Judge blocks release of video in Robert Kraft solicitation case

By Danielle Haynes
Robert Kraft's lawyers described the surveillance footage as pornography. File Photo by Kamil Krzaczynski/UPI
Robert Kraft's lawyers described the surveillance footage as pornography. File Photo by Kamil Krzaczynski/UPI | License Photo

April 17 (UPI) -- A South Florida judge on Wednesday issued a protective order preventing prosecutors from releasing video evidence of New England Patriots owner Robert Kraft at a day spa as part of his solicitation case. 

The order came after the office of Palm Beach County State Attorney Dave Aronberg said it planned to publicly release the video of Kraft and 24 other men accused of paying for sex at the spa. Kraft's lawyers filed an emergency motion to stop the public release of the video, which they described as pornographic. 


Kraft, 77, is accused of soliciting a prostitute on at least two occasions at a massage parlor in Jupiter, Fla., earlier this year. Officials said the encounters occurred at the Orchids of Asia Day Spa in Jupiter, about 80 miles north of Miami. He has denied wrongdoing. 

Police had a warrant to place the business under video surveillance, and authorities say video evidence of Kraft's two visits is in the hands of prosecutors.

On Friday, Kraft's lawyer said video evidence against his client should be kept from public view because his right to privacy should be held in higher regard than whatever "prurient interest" the public might have in seeing the videos.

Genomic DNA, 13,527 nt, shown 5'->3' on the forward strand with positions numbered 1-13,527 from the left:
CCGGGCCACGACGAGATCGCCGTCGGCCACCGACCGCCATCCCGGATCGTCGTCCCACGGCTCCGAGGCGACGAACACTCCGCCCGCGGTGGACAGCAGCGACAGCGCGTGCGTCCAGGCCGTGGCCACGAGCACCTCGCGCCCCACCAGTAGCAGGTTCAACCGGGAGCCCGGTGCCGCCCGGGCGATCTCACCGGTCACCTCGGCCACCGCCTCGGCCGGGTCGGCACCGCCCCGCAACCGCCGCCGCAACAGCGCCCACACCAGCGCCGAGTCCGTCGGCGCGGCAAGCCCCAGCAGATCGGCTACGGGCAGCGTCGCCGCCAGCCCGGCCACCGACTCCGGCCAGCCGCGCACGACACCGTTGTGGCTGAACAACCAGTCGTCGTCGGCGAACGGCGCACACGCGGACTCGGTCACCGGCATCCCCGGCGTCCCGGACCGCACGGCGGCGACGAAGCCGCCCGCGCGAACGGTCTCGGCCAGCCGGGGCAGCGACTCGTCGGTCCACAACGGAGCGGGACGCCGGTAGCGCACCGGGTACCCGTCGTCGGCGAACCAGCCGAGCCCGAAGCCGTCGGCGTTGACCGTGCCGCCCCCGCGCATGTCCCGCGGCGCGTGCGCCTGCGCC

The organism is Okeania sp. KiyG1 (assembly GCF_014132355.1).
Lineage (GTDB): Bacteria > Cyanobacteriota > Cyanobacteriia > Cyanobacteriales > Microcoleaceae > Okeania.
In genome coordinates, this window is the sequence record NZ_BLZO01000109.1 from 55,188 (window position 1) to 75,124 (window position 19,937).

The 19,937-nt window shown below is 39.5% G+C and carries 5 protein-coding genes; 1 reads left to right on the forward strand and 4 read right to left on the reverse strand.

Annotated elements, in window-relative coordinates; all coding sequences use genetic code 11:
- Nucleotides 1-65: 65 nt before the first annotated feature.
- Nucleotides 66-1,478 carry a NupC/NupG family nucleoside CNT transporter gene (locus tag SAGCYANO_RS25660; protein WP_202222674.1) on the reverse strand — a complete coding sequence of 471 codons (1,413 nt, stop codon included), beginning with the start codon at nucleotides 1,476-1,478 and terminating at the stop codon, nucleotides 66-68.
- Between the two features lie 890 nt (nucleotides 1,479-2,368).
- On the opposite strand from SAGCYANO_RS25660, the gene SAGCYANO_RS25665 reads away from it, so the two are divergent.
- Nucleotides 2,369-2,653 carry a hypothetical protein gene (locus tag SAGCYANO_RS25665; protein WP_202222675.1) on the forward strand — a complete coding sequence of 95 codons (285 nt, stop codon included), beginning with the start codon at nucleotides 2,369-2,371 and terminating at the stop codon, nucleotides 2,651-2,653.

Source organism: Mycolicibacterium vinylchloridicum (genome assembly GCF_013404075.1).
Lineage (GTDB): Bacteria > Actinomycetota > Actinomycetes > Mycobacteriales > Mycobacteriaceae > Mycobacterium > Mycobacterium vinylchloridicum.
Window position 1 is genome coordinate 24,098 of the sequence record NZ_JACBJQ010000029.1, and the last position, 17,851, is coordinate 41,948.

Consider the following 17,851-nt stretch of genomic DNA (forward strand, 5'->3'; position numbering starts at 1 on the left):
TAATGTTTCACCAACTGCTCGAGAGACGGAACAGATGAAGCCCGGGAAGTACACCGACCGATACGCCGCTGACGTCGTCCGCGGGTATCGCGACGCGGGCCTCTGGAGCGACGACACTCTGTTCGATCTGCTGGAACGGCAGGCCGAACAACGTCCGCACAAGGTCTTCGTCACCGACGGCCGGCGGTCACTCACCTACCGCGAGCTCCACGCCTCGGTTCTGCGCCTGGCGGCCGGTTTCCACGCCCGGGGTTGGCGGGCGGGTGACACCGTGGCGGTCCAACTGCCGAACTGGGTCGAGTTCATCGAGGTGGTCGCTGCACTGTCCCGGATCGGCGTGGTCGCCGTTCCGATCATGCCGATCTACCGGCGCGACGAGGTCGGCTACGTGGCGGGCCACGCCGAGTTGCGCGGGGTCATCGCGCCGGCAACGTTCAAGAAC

"If the affidavit says what happened, what is the interest the public has in seeing it? It's basically pornography," Kraft's lawyer, William Burck, said. 

Aronberg's office said it must release videos purporting to show illegal acts at the space because of Florida's open-records laws

"Absent a court order, the state will be releasing the requested public records once it has retrieved and reviewed the records," prosecutors said in a court filing. 

Prosecutors indicated they would pixelate or blur any obscene or pornographic images in the videos before releasing them. 

Kraft pleaded not guilty to a misdemeanor solicitation charge and requested a jury trial in Florida. If convicted, he faces up to one year in jail, a $5,000 fine and 100 hours of community service. 

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